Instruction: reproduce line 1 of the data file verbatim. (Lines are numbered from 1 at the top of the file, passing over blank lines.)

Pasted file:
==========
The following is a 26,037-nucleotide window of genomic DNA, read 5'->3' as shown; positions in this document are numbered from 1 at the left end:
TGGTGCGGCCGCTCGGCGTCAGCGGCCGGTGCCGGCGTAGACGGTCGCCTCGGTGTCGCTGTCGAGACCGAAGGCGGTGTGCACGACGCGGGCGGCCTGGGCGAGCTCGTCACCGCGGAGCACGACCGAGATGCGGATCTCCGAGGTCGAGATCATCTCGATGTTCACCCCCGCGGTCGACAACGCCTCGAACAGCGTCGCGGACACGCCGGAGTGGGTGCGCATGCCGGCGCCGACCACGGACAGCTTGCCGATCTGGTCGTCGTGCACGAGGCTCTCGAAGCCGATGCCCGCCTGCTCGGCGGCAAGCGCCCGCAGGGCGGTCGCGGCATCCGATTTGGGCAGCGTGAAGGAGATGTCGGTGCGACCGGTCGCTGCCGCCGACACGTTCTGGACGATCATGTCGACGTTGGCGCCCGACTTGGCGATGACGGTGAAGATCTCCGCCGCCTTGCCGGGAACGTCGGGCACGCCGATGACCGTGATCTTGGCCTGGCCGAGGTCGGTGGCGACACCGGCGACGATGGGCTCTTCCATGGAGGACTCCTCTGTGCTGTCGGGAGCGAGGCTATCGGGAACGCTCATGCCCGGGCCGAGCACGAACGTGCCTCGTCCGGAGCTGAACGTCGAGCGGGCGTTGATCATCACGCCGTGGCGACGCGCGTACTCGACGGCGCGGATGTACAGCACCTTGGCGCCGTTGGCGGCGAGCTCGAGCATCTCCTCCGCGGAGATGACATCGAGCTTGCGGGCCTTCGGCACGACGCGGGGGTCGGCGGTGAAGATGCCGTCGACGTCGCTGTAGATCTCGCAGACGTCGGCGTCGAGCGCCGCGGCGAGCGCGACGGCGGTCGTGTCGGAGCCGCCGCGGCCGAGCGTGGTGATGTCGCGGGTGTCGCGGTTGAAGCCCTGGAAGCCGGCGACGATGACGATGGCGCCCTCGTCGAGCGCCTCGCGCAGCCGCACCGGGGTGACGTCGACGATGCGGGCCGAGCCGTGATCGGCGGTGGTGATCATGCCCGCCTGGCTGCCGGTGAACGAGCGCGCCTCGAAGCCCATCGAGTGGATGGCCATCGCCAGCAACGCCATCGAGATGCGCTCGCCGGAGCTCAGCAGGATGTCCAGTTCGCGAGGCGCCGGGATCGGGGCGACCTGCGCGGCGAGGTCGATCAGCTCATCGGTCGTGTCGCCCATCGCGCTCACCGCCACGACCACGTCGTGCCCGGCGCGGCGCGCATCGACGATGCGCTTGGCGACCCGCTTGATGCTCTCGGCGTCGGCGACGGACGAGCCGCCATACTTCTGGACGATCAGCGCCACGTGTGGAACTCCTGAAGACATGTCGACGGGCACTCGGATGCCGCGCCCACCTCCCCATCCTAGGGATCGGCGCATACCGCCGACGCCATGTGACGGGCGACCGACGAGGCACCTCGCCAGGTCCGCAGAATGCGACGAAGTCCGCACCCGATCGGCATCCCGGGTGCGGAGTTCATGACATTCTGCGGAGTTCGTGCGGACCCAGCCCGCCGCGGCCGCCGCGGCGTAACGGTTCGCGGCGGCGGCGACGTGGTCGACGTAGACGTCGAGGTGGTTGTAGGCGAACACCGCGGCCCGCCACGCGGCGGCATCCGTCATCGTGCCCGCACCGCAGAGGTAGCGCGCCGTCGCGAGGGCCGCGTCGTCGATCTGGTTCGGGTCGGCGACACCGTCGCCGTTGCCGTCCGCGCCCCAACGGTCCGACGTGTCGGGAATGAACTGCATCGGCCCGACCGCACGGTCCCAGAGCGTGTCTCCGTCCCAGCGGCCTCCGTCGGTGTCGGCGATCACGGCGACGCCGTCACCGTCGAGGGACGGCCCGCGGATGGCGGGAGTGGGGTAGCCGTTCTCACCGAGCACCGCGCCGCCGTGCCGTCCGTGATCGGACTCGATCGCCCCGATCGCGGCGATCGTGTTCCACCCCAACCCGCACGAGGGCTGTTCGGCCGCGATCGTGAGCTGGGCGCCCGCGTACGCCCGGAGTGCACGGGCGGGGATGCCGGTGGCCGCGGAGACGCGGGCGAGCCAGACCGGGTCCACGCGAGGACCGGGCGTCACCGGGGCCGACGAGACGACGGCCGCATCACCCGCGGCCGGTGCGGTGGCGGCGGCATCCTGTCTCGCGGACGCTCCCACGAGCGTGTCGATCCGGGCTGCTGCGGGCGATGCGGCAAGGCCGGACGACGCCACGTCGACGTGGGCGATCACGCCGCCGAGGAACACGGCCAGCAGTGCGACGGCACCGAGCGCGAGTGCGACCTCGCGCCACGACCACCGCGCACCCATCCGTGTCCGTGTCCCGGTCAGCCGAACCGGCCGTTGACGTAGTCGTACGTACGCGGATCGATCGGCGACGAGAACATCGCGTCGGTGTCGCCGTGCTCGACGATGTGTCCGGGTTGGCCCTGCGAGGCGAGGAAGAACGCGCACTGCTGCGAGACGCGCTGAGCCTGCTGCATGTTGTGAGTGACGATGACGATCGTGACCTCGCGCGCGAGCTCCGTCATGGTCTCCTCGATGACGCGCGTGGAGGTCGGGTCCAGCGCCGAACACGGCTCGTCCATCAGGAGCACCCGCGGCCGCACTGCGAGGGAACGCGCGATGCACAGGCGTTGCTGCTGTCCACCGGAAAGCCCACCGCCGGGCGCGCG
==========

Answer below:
The following is a 26,037-nucleotide window of genomic DNA, read 5'->3' as shown; positions in this document are numbered from 1 at the left end: